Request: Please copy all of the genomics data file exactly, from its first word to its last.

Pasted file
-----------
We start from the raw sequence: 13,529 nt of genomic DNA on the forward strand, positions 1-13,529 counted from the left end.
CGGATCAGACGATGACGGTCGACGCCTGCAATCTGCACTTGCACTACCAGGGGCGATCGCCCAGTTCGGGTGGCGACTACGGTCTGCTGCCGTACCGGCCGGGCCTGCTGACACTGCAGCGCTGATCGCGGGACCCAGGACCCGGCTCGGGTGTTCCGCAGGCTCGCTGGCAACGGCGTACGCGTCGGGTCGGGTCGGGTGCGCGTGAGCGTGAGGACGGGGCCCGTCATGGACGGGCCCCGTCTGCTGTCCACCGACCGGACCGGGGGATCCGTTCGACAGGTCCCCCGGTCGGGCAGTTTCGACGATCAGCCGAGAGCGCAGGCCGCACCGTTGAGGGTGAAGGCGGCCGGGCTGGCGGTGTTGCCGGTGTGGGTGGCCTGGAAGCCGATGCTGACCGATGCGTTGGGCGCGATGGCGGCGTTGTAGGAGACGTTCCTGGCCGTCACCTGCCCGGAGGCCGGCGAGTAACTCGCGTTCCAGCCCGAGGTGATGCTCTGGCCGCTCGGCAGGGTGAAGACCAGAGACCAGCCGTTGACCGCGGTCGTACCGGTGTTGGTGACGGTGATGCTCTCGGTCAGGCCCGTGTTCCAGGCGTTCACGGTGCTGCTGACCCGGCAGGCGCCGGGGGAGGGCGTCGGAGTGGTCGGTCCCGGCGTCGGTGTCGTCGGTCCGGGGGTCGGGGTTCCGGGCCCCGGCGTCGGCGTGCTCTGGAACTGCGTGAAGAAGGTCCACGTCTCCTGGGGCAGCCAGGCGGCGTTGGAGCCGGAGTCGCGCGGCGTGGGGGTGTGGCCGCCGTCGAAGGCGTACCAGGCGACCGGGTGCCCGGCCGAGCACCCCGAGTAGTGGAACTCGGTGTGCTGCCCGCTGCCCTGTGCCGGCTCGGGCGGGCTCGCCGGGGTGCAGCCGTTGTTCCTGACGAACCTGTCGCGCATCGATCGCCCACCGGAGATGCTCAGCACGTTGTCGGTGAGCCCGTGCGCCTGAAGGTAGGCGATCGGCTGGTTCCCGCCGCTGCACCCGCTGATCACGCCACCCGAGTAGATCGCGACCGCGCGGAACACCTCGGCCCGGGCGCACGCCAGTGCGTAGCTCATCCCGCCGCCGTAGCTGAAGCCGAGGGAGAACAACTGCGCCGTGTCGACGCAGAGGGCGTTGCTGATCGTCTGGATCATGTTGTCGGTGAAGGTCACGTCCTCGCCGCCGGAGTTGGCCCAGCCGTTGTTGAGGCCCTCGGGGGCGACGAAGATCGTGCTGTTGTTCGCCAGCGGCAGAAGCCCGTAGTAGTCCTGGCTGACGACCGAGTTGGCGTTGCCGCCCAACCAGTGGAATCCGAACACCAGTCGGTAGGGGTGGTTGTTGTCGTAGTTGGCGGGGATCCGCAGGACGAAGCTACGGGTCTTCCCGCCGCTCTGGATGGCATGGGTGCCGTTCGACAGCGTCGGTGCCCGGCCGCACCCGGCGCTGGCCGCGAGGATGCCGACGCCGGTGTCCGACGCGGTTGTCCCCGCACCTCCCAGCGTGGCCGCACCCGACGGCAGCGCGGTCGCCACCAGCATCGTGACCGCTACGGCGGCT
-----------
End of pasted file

We start from the raw sequence: 13,529 nt of genomic DNA on the forward strand, positions 1-13,529 counted from the left end.
CGGATCAGACGATGACGGTCGACGCCTGCAATCTGCACTTGCACTACCAGGGGCGATCGCCCAGTTCGGGTGGCGACTACGGTCTGCTGCCGTACCGGCCGGGCCTGCTGACACTGCAGCGCTGATCGCGGGACCCAGGACCCGGCTCGGGTGTTCCGCAGGCTCGCTGGCAACGGCGTACGCGTCGGGTCGGGTCGGGTGCGCGTGAGCGTGAGGACGGGGCCCGTCATGGACGGGCCCCGTCTGCTGTCCACCGACCGGACCGGGGGATCCGTTCGACAGGTCCCCCGGTCGGGCAGTTTCGACGATCAGCCGAGAGCGCAGGCCGCACCGTTGAGGGTGAAGGCGGCCGGGCTGGCGGTGTTGCCGGTGTGGGTGGCCTGGAAGCCGATGCTGACCGATGCGTTGGGCGCGATGGCGGCGTTGTAGGAGACGTTCCTGGCCGTCACCTGCCCGGAGGCCGGCGAGTAACTCGCGTTCCAGCCCGAGGTGATGCTCTGGCCGCTCGGCAGGGTGAAGACCAGAGACCAGCCGTTGACCGCGGTCGTACCGGTGTTGGTGACGGTGATGCTCTCGGTCAGGCCCGTGTTCCAGGCGTTCACGGTGCTGCTGACCCGGCAGGCGCCGGGGGAGGGCGTCGGAGTGGTCGGTCCCGGCGTCGGTGTCGTCGGTCCGGGGGTCGGGGTTCCGGGCCCCGGCGTCGGCGTGCTCTGGAACTGCGTGAAGAAGGTCCACGTCTCCTGGGGCAGCCAGGCGGCGTTGGAGCCGGAGTCGCGCGGCGTGGGGGTGTGGCCGCCGTCGAAGGCGTACCAGGCGACCGGGTGCCCGGCCGAGCACCCCGAGTAGTGGAACTCGGTGTGCTGCCCGCTGCCCTGTGCCGGCTCGGGCGGGCTCGCCGGGGTGCAGCCGTTGTTCCTGACGAACCTGTCGCGCATCGATCGCCCACCGGAGATGCTCAGCACGTTGTCGGTGAGCCCGTGCGCCTGAAGGTAGGCGATCGGCTGGTTCCCGCCGCTGCACCCGCTGATCACGCCACCCGAGTAGATCGCGACCGCGCGGAACACCTCGGCCCGGGCGCACGCCAGTGCGTAGCTCATCCCGCCGCCGTAGCTGAAGCCGAGGGAGAACAACTGCGCCGTGTCGACGCAGAGGGCGTTGCTGATCGTCTGGATCATGTTGTCGGTGAAGGTCACGTCCTCGCCGCCGGAGTTGGCCCAGCCGTTGTTGAGGCCCTCGGGGGCGACGAAGATCGTGCTGTTGTTCGCCAGCGGCAGAAGCCCGTAGTAGTCCTGGCTGACGACCGAGTTGGCGTTGCCGCCCAACCAGTGGAATCCGAACACCAGTCGGTAGGGGTGGTTGTTGTCGTAGTTGGCGGGGATCCGCAGGACGAAGCTACGGGTCTTCCCGCCGCTCTGGATGGCATGGGTGCCGTTCGACAGCGTCGGTGCCCGGCCGCACCCGGCGCTGGCCGCGAGGATGCCGACGCCGGTGTCCGACGCGGTTGTCCCCGCACCTCCCAGCGTGGCCGCACCCGACGGCAGCGCGGTCGCCACCAGCATCGTGACCGCTACGGCGGCT